Panasonic to make some IoT technologies royalty-free

The company wants to help foster new development in IoT

Panasonic is contributing some of its own software and patents to the cause of making the Internet of Things work.

The company's North American arm will provide royalty-free access to some IoT software and patents from its products, hoping to foster development of new IoT software and services. While machine-to-machine connections are nothing new, IoT is intended to allow more things to talk to each other and more applications to run over the networks that link those things.

Panasonic, best known for consumer electronics, has been selling IoT hardware and software for years in both consumer and industrial settings, especially in North America, said Todd Rytting, CTO of Panasonic Corp. of North America. Opening up some of its technology will help developers find new ways to make it work with other IoT components in widely supported implementations, he said.

The company is contributing this intellectual property to the OpenDOF Project, a non-profit group created by Panasonic but open to anyone. Panasonic formed OpenDOF, which stands for Open Distributed Object Framework, to drive development of network services for devices with limited resources such as power and memory.

There are many different networks and protocols in IoT, which spans a wide range of industries. That will always be true, so there will have to be bridges between them, Rytting said. That's part of what OpenDOF will try to achieve.

Panasonic is also stepping up its work with the AllSeen Alliance, one of the major groups working on ways to connect IoT devices and services. It will participate in AllSeen's working group for gateways, which link local IoT networks with the Internet. Gateways can take the form of dedicated boxes or of functions built into appliances such as set-top boxes or TVs.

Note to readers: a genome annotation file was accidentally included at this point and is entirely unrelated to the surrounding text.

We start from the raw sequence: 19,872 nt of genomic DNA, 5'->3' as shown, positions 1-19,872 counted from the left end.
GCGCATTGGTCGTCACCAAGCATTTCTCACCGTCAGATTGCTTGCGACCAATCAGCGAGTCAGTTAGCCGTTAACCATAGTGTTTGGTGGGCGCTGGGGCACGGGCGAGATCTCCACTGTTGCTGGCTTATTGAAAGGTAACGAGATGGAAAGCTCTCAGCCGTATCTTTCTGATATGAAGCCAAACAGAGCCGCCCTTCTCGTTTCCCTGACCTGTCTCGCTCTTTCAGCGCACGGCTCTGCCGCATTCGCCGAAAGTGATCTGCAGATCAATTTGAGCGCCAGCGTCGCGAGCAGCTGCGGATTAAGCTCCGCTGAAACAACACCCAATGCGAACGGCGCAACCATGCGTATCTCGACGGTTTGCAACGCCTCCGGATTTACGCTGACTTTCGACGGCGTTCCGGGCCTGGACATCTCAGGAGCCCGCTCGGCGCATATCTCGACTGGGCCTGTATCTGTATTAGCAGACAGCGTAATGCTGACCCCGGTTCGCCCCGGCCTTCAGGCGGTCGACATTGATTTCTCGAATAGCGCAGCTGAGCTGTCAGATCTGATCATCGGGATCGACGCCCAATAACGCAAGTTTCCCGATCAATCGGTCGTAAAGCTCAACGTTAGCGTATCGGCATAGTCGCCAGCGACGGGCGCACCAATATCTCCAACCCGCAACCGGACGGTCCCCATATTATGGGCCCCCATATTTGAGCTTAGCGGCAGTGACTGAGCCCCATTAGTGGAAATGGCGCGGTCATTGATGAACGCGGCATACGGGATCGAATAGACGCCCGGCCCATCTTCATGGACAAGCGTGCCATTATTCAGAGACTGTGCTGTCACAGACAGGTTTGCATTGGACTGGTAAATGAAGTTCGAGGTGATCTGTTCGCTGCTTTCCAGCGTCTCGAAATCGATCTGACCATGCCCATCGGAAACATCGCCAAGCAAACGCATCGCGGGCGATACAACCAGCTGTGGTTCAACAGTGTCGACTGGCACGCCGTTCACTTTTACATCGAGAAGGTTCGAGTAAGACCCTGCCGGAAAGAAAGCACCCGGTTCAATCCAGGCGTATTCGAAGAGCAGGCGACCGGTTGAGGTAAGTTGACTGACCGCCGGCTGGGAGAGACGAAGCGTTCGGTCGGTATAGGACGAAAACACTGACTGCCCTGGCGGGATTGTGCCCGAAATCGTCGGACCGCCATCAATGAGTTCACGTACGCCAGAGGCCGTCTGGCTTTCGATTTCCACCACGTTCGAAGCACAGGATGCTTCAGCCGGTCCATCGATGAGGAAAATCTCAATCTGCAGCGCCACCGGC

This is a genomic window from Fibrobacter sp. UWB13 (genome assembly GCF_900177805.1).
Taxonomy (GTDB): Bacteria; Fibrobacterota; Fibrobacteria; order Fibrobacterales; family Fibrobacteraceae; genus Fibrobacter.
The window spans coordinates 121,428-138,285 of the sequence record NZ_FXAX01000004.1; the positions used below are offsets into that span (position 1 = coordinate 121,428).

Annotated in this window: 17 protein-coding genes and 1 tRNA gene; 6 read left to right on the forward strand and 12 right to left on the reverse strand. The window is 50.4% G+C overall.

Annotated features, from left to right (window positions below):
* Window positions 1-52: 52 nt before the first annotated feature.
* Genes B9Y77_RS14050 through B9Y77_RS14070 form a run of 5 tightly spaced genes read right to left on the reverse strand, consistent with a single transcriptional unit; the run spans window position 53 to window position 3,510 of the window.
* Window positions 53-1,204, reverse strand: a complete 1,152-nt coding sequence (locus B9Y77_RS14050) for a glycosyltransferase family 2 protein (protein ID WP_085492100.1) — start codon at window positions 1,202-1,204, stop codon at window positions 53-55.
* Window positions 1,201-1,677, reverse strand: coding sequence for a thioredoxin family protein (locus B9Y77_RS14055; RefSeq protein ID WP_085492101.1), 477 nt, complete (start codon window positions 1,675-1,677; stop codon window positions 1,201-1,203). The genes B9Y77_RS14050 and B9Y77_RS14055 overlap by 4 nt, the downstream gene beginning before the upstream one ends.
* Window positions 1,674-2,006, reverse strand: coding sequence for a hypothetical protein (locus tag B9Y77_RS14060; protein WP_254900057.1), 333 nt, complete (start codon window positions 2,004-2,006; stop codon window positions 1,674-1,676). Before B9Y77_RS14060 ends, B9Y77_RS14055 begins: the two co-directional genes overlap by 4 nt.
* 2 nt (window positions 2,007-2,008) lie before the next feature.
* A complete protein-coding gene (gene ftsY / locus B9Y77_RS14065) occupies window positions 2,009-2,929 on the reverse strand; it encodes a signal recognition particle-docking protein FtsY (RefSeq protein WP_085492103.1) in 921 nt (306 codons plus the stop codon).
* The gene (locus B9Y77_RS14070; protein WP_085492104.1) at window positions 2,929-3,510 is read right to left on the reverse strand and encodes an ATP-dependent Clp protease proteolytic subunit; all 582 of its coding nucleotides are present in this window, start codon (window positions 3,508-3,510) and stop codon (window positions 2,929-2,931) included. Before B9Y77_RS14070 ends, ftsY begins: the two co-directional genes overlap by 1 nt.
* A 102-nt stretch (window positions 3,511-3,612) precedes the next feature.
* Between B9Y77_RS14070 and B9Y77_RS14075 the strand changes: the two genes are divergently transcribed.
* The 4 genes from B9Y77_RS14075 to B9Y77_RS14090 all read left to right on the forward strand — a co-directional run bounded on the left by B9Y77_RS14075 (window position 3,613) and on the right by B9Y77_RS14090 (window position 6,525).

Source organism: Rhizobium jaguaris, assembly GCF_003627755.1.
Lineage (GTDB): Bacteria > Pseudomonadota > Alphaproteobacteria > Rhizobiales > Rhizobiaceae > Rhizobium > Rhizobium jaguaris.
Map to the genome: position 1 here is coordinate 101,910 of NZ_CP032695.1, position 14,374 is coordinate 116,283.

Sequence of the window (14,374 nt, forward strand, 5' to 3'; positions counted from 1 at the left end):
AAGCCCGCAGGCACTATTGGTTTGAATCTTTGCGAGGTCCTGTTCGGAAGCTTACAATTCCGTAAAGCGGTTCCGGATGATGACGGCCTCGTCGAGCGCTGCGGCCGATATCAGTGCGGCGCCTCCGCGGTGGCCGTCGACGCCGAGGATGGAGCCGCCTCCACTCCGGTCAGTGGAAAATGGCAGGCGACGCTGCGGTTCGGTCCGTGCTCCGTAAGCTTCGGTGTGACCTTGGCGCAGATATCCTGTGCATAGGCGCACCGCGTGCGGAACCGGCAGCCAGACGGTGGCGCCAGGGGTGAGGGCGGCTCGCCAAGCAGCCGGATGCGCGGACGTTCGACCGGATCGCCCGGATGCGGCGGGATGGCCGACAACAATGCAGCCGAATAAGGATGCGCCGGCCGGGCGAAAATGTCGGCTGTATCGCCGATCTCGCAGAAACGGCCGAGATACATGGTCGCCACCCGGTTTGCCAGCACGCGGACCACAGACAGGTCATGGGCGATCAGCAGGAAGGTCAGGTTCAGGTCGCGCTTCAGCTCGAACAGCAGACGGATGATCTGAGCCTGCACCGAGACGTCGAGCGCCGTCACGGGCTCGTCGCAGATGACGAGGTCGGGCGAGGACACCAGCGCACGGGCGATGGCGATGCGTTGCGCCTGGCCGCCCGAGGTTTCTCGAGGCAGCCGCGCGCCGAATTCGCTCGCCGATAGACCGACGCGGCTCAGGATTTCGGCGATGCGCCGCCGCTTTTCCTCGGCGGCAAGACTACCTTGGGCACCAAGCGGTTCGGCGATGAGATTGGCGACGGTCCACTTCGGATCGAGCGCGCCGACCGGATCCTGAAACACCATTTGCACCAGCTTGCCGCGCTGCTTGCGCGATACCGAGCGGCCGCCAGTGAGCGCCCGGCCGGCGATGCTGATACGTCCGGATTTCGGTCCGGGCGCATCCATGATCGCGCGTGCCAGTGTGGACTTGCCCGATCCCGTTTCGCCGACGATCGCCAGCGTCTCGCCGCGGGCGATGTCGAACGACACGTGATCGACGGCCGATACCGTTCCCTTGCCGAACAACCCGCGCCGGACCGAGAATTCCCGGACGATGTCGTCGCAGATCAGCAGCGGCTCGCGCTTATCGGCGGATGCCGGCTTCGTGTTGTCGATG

Stephen Lawson covers mobile, storage and networking technologies for The IDG News Service. Follow Stephen on Twitter at @sdlawsonmedia. Stephen's e-mail address is

Join the Good Gear Guide newsletter!

Error: Please check your email address.

Tags Internet of ThingsPanasonicinternet

Our Back to Business guide highlights the best products for you to boost your productivity at home, on the road, at the office, or in the classroom.

Keep up with the latest tech news, reviews and previews by subscribing to the Good Gear Guide newsletter.

Stephen Lawson

IDG News Service
Show Comments

Most Popular Reviews

Latest News Articles


GGG Evaluation Team

Kathy Cassidy


First impression on unpacking the Q702 test unit was the solid feel and clean, minimalist styling.

Anthony Grifoni


For work use, Microsoft Word and Excel programs pre-installed on the device are adequate for preparing short documents.

Steph Mundell


The Fujitsu LifeBook UH574 allowed for great mobility without being obnoxiously heavy or clunky. Its twelve hours of battery life did not disappoint.

Andrew Mitsi


The screen was particularly good. It is bright and visible from most angles, however heat is an issue, particularly around the Windows button on the front, and on the back where the battery housing is located.

Simon Harriott


My first impression after unboxing the Q702 is that it is a nice looking unit. Styling is somewhat minimalist but very effective. The tablet part, once detached, has a nice weight, and no buttons or switches are located in awkward or intrusive positions.

Featured Content

Latest Jobs

Don’t have an account? Sign up here

Don't have an account? Sign up now

Forgot password?